Under the pressure of Test Day, it can be easy to misread words. When given a passage or question about carbohydrate metabolism, be sure you focus so you can distinguish between glycolysis, glycogenesis, glycogenolysis, and gluconeogenesis.

Glycogen Phosphorylase

Glycogen phosphorylase breaks α-1,4 glycosidic bonds, releasing glucose 1-phosphate from the periphery of the granule. It cannot break α-1,6 bonds and therefore stops when it nears the outermost branch points. Glycogen phosphorylase is activated by glucagon in the liver, so that glucose can be provided for the rest of the body. In skeletal muscle, it is activated by AMP and epinephrine, which signal that the muscle is active and requires more glucose. It is inhibited by ATP.

Debranching Enzyme (Glucosyl α-1,4:α-1,4 Transferase and α-1,6 Glucosidase)

Debranching enzyme is a two-enzyme complex that deconstructs the branches in glycogen that have been exposed by glycogen phosphorylase. The two-step process by which this occurs is diagrammed in Figure 9.11. Debranching enzyme:

· Breaks an α-1,4 bond adjacent to the branch point and moves the small oligoglucose chain that is released to the exposed end of the other chain.

· Forms a new α-1,4 bond.

· Hydrolyzes the α-1,6 bond, releasing the single residue at the branch point as free glucose. This represents the only free glucose produced directly in glycogenolysis (as opposed to the glucose produced from glucose 1-phosphate, which must be converted by a mutase to glucose 6-phosphate before it can be converted to glucose via the enzyme glucose 6-phosphatase).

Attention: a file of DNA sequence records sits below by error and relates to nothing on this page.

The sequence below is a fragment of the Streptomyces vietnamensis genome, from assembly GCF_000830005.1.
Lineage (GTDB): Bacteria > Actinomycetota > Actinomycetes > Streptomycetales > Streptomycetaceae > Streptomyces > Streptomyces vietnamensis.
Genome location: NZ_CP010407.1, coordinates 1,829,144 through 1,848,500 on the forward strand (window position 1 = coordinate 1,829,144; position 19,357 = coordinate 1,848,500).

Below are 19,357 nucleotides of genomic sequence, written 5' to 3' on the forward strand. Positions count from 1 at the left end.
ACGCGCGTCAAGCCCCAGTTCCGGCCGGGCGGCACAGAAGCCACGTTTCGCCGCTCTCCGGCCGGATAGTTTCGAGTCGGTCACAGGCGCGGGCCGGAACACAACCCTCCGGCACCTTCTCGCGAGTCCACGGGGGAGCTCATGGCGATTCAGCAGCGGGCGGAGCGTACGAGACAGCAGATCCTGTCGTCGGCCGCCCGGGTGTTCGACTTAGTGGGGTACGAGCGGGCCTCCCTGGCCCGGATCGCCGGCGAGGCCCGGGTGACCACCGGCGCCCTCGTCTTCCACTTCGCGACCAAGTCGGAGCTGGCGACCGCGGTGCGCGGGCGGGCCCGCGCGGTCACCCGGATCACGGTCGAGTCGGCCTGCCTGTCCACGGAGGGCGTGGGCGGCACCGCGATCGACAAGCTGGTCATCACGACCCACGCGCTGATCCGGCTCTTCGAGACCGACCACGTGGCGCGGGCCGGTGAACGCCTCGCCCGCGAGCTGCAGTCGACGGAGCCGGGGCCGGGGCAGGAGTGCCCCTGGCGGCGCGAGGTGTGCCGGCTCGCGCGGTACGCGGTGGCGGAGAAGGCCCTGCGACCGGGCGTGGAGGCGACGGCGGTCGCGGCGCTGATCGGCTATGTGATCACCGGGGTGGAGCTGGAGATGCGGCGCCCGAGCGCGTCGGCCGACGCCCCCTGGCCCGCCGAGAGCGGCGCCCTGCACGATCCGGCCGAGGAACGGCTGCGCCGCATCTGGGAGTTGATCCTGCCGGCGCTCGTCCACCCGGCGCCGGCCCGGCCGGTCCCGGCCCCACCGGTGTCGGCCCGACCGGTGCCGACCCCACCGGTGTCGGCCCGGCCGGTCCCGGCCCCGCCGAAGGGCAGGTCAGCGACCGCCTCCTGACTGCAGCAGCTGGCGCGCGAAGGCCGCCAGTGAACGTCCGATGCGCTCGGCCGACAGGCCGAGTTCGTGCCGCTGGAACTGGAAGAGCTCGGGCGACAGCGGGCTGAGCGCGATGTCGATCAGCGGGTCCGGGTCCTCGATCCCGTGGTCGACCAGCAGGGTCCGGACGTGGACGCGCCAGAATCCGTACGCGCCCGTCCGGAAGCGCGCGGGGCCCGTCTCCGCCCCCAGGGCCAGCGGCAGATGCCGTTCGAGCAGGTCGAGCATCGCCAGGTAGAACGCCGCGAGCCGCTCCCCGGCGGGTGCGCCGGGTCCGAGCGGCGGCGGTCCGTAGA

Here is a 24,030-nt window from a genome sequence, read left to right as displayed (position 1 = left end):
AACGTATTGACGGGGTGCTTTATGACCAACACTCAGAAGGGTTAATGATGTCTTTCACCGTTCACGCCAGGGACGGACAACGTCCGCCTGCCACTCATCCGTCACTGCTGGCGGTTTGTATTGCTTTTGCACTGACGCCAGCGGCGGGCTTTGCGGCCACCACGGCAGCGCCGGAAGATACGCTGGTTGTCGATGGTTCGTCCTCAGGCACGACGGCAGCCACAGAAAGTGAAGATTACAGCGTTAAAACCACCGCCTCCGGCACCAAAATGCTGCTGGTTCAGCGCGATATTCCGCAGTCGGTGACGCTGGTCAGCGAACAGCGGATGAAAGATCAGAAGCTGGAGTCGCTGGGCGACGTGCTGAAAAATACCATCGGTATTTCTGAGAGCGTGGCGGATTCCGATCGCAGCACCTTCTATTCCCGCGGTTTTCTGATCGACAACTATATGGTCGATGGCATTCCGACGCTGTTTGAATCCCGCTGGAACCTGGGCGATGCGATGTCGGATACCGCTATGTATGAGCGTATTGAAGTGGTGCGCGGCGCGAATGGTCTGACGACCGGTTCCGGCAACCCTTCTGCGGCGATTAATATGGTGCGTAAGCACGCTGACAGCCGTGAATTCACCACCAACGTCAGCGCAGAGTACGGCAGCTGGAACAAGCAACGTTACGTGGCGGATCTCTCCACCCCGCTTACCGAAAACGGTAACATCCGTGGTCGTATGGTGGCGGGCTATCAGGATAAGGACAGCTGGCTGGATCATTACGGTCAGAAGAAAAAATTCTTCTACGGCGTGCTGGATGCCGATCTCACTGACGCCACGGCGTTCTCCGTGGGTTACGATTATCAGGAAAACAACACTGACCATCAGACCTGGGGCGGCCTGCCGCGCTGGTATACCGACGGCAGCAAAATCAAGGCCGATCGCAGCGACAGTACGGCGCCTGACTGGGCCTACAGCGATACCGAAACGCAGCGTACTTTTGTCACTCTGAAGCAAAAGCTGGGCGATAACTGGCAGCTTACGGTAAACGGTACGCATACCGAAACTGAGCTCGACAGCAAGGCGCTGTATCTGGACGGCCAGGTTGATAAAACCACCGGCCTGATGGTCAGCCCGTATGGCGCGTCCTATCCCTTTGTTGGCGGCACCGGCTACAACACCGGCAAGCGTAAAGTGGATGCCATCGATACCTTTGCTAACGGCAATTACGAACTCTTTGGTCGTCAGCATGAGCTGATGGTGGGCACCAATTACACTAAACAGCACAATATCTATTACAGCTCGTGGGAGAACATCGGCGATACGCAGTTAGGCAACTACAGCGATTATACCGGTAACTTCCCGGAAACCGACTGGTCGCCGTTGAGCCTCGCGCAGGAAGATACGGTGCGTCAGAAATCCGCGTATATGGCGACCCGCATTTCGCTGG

Figure 9.11. Debranching Enzyme


Debranching enzyme is actually made up of two enzymes with different functions: one moves the terminal end of a glycogen chain to the branch point (α-1,4:α-1,4 transferase), and one removes the glucose monomer actually present at the branch point (α-1,6 glucosidase).


There are a number of genetic deficiencies that can impact the metabolism of glycogen. The clinical features of a metabolic glycogen defect depend on a few important factors: which enzyme is affected, the degree to which that enzyme's activity is decreased, and which isoform of the enzyme is affected. Isoforms are slightly different versions of the same protein; in the case of glycogen enzymes, there are often different isoforms of the enzymes in the liver and muscle. These deficiencies are termed glycogen storage diseases because all are characterized by accumulation of glycogen in one or more tissues.


The most common glycogen storage disease is von Gierke's disease, a defect in glucose-6-phosphatase. Because this enzyme is also the last step of gluconeogenesis, this process is also affected, leading to periods of extremely low blood sugar between meals. These patients therefore need continuous feeding with carbohydrates to maintain blood sugar. With the buildup of glucose 6-phosphate in liver cells, the liver enlarges and is damaged over time.

MCAT Concept Check 9.5:

Before you move on, assess your understanding of the material with these questions.

1. What is the structure of glycogen? What types of glycosidic links exist in a glycogen granule?

2. What are the two main enzymes of glycogenesis, and what does each accomplish?



3. What are the two main enzymes of glycogenolysis, and what does each accomplish?